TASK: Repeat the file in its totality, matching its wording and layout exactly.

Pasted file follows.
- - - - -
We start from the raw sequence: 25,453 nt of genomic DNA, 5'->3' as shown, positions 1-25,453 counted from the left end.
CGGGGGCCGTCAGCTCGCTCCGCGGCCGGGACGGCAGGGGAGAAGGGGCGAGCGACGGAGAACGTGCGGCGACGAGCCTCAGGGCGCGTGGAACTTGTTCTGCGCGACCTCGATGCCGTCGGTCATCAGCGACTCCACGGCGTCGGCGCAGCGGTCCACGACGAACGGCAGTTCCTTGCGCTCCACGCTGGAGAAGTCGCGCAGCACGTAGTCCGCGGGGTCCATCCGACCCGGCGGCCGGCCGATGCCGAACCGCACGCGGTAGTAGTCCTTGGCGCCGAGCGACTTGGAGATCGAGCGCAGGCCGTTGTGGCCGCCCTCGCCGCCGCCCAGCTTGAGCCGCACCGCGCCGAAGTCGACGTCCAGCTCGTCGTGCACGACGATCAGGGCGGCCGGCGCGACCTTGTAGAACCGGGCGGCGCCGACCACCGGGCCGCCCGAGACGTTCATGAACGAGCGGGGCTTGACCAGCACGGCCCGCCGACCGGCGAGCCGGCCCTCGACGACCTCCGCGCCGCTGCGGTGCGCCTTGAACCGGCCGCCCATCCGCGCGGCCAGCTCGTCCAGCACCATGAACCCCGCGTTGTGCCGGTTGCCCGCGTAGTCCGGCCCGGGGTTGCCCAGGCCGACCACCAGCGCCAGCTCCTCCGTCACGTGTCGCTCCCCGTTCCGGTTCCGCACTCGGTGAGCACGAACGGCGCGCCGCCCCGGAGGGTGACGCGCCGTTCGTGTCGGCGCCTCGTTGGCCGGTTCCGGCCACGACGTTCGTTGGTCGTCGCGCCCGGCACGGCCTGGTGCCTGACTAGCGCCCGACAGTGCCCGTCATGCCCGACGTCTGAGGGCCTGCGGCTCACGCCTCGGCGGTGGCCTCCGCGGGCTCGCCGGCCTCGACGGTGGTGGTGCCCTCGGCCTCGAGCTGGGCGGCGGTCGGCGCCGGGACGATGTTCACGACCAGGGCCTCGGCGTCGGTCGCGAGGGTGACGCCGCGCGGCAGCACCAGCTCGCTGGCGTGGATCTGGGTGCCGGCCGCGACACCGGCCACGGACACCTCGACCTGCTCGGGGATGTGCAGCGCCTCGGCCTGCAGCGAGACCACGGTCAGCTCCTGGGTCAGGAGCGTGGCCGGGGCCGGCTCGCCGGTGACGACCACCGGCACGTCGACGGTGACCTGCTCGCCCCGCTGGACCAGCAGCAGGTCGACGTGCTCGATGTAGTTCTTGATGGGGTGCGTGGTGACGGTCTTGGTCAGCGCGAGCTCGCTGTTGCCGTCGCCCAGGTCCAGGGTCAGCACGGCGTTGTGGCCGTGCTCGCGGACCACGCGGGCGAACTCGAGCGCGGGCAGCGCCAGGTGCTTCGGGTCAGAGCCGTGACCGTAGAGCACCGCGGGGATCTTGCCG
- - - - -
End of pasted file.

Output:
We start from the raw sequence: 25,453 nt of genomic DNA, 5'->3' as shown, positions 1-25,453 counted from the left end.
CGGGGGCCGTCAGCTCGCTCCGCGGCCGGGACGGCAGGGGAGAAGGGGCGAGCGACGGAGAACGTGCGGCGACGAGCCTCAGGGCGCGTGGAACTTGTTCTGCGCGACCTCGATGCCGTCGGTCATCAGCGACTCCACGGCGTCGGCGCAGCGGTCCACGACGAACGGCAGTTCCTTGCGCTCCACGCTGGAGAAGTCGCGCAGCACGTAGTCCGCGGGGTCCATCCGACCCGGCGGCCGGCCGATGCCGAACCGCACGCGGTAGTAGTCCTTGGCGCCGAGCGACTTGGAGATCGAGCGCAGGCCGTTGTGGCCGCCCTCGCCGCCGCCCAGCTTGAGCCGCACCGCGCCGAAGTCGACGTCCAGCTCGTCGTGCACGACGATCAGGGCGGCCGGCGCGACCTTGTAGAACCGGGCGGCGCCGACCACCGGGCCGCCCGAGACGTTCATGAACGAGCGGGGCTTGACCAGCACGGCCCGCCGACCGGCGAGCCGGCCCTCGACGACCTCCGCGCCGCTGCGGTGCGCCTTGAACCGGCCGCCCATCCGCGCGGCCAGCTCGTCCAGCACCATGAACCCCGCGTTGTGCCGGTTGCCCGCGTAGTCCGGCCCGGGGTTGCCCAGGCCGACCACCAGCGCCAGCTCCTCCGTCACGTGTCGCTCCCCGTTCCGGTTCCGCACTCGGTGAGCACGAACGGCGCGCCGCCCCGGAGGGTGACGCGCCGTTCGTGTCGGCGCCTCGTTGGCCGGTTCCGGCCACGACGTTCGTTGGTCGTCGCGCCCGGCACGGCCTGGTGCCTGACTAGCGCCCGACAGTGCCCGTCATGCCCGACGTCTGAGGGCCTGCGGCTCACGCCTCGGCGGTGGCCTCCGCGGGCTCGCCGGCCTCGACGGTGGTGGTGCCCTCGGCCTCGAGCTGGGCGGCGGTCGGCGCCGGGACGATGTTCACGACCAGGGCCTCGGCGTCGGTCGCGAGGGTGACGCCGCGCGGCAGCACCAGCTCGCTGGCGTGGATCTGGGTGCCGGCCGCGACACCGGCCACGGACACCTCGACCTGCTCGGGGATGTGCAGCGCCTCGGCCTGCAGCGAGACCACGGTCAGCTCCTGGGTCAGGAGCGTGGCCGGGGCCGGCTCGCCGGTGACGACCACCGGCACGTCGACGGTGACCTGCTCGCCCCGCTGGACCAGCAGCAGGTCGACGTGCTCGATGTAGTTCTTGATGGGGTGCGTGGTGACGGTCTTGGTCAGCGCGAGCTCGCTGTTGCCGTCGCCCAGGTCCAGGGTCAGCACGGCGTTGTGGCCGTGCTCGCGGACCACGCGGGCGAACTCGAGCGCGGGCAGCGCCAGGTGCTTCGGGTCAGAGCCGTGACCGTAGAGCACCGCGGGGATCTTGCCG